Rena Hollander who found the catalogs at her homes on Tuesday morning in Beit Shemesh was equally upset. "I knew about the catalog and had been following the story online. I had assumed that when they apologized, they wouldn't have been distributing them. It made me furious."

The trend it reflected and catered to – the elimination of women's images from the public sphere - is an increasing problem in Israel.

In her neighborhood, which contains a mix of ultra-Orthodox and modern Orthodox residents, Hollander said, "It has been getting worse and worse, it's getting completely out of hand. We are turning into Saudi Arabia."

The initial publication and distribution of the female-free catalog by the Israeli branch of the chain sparked anger in Israel and the ensuing controversy drew widespread international attention and criticism. On Thursday, Ikea spokeswoman for the company’s Swedish headquarters Josefin Thorell responded to the firestorm over the catalog, telling the Swedish news agency TT that it was "not something that has gone through us” and Ikea's Israeli franchise had made an "error" when it "had tried to reach a consumer group."

In a statement released to the international press, Thorell said “the Ikea brand stands for equal rights. It is very important for Inter Ikea Systems as the global franchisor of the Ikea concept, that the companies working under the Ikea Brand act in a way that reflects this. We find that the local publication from Ikea Israel does not live up to this. We appreciate that the franchisee in Israel takes this seriously and that they will address it and safeguard that future publications are in line with what our brand stands for.”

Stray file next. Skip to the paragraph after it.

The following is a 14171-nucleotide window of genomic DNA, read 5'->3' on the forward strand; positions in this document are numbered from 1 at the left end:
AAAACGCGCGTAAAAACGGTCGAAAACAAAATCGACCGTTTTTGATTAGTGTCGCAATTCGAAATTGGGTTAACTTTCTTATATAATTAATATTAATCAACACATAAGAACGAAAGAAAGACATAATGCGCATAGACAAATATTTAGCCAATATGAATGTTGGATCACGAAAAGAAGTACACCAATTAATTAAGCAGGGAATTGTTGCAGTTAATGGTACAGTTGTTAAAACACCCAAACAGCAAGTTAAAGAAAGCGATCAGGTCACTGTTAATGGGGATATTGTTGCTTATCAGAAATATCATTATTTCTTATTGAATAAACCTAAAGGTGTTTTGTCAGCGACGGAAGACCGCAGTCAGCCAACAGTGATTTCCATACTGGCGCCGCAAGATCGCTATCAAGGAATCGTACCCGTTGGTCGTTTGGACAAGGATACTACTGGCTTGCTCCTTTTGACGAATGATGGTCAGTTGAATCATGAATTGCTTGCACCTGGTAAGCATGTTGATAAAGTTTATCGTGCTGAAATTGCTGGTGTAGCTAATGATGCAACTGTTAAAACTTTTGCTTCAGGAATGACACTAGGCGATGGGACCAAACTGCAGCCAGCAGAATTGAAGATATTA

Ikea’s retail manager for Israel, Shuky Koblenz, said in an accompanying statement that “we realize that people are upset about this and that the publication does not live up to what Ikea stands for and we apologize for this. We will make sure that future publications will reflect what Ikea stands for and at the same time show respect for Haredi community.”